With the vaccination drive so far proving a rousing success and COVID-19 restrictions gradually easing across the UK, many businesses are now looking at a feasible return to the office workspace. Although the overall picture differs depending on where in the UK you are — with Scotland, England, Wales and Northern Ireland all presenting different roadmaps for lifting coronavirus restrictions, it is hoped that most of the country will have the opportunity to return to the workplace by the summer.
Yet it’s important to remember that we’re not out of the woods just yet. There is the possibility of yet another wave incoming, and although the vaccine should protect many of our most vulnerable, businesses should still be prepared to return to a from-home model if it becomes necessary.
Employers across the UK are presented with a difficult choice, with many contemplating and weighing up the benefits of a full-time return to the office, sticking with a from-home policy, or moving to a hybrid model of both. Employee confidence in a return to work is rising rapidly, with 71% feeling optimistic about a return to work. Yet at the same time, many business leaders and employees have felt boosted by the possibility of remote work. A recent survey by the Office For National Statistics (ONS) suggested mixed results, where some employees were vastly more productive, whilst others struggled. What you lose in workspace sociability and culture by going remote, you might be able to gain in being able to recruit talent from across the UK. Similarly, if office space overheads are a concern, then even going to a hybrid model can cut back on those costs.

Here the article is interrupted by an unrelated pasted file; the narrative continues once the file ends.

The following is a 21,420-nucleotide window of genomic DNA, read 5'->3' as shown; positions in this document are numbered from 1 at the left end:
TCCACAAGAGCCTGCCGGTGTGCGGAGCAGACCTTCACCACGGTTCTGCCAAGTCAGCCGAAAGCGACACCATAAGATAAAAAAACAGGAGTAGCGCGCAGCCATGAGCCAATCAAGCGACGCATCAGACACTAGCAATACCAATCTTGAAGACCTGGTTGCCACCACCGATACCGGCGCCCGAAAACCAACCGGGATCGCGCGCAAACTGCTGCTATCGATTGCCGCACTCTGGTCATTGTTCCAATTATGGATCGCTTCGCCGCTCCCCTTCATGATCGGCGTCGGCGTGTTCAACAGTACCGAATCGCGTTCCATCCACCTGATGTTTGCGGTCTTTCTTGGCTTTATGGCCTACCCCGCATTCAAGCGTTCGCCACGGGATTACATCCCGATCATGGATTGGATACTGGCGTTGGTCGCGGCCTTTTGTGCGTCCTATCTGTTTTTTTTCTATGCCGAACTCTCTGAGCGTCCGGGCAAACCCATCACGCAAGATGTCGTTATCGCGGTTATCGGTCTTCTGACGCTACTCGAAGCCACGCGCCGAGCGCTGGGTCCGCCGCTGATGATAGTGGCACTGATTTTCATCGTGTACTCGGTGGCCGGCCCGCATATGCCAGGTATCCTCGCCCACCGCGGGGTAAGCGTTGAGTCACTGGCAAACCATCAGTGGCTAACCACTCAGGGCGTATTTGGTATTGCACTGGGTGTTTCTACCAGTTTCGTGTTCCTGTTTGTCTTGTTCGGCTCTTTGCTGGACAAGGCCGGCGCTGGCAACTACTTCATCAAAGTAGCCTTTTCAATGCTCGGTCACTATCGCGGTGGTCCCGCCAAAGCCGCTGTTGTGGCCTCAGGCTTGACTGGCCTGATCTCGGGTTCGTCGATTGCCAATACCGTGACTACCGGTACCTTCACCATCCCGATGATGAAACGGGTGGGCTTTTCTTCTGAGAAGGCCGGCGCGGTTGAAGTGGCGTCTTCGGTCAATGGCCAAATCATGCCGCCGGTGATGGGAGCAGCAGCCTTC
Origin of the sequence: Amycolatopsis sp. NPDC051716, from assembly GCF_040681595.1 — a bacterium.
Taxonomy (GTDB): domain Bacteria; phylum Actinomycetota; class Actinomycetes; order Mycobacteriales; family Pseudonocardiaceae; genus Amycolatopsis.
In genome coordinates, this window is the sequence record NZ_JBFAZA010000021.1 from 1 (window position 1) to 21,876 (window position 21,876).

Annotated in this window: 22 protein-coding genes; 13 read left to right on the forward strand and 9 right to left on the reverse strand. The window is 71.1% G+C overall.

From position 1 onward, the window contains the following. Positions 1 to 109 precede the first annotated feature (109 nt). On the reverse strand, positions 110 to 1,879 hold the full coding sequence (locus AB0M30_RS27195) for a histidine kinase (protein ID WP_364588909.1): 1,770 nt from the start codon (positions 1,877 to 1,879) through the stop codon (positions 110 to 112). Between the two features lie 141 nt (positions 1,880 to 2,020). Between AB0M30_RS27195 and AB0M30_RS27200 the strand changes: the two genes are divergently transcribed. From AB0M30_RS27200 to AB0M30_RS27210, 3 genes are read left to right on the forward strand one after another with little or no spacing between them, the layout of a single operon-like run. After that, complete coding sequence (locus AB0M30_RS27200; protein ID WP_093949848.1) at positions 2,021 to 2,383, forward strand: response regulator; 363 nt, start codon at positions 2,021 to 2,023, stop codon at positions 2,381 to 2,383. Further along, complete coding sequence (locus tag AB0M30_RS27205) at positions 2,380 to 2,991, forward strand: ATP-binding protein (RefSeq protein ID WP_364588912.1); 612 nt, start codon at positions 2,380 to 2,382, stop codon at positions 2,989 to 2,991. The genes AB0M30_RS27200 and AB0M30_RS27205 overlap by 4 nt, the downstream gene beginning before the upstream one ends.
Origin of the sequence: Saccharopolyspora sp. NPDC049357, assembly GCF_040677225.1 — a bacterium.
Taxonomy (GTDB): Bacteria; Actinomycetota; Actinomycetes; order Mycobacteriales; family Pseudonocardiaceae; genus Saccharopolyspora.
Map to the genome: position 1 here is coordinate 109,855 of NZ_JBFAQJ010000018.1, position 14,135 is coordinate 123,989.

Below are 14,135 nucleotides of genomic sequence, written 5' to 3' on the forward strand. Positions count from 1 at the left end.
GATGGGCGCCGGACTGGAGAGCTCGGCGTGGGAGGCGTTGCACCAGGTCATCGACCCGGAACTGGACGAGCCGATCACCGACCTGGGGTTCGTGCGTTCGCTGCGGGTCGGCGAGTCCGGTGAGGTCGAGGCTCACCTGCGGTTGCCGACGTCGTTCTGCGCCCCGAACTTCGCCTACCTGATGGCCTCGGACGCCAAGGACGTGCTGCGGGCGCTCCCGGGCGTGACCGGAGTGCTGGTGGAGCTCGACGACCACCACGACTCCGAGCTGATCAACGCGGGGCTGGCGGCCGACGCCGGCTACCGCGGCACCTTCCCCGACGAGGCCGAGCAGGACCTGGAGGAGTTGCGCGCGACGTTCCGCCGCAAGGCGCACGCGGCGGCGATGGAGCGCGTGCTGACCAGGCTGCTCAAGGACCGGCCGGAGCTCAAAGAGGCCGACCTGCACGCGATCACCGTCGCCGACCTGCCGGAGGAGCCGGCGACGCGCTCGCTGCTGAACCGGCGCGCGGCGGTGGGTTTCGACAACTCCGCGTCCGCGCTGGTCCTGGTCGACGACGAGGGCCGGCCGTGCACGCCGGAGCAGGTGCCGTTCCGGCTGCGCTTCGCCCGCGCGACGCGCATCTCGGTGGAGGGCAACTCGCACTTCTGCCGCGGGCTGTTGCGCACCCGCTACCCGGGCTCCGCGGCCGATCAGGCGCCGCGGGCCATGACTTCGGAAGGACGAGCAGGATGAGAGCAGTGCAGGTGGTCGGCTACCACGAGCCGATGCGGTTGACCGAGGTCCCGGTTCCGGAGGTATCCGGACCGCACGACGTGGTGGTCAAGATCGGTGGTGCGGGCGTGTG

There’s also the need to factor employee wellbeing into the return to work, both physical and mental. Paying attention to their needs, whether you decide to return to the office or keep things remote is essential to a happy, healthy workforce. Some people find that the morning commute drains them of energy before they even set foot in the office. Others relish the sociability of office life. Some have cramped home office spaces, whilst others have a positively luxurious setup. Beyond that, there are many who are still anxious about a return to face-to-face life. After the last year of near-constant disruption, nobody wants to feel as if things are rushing back, so taking things slowly and communicating clearly is essential.
And how will a return to the office affect new staff? If you’ve been hiring during lockdown and expect staff to return to offices, your new hires will find themselves face-to-face with people they’ve been working with but have likely never met — it will be like onboarding them all over again, and is another scenario which requires a delicate hand.
These questions of course, are all business- and people-specific. How you respond to them is based very much on what kind of business you are and your priorities.
At Plus One Personnel, we frequently work with our clients to assist with hiring and onboarding new staff. If you’d like any further advice on this matter, or on the questions around returning to work, please contact us.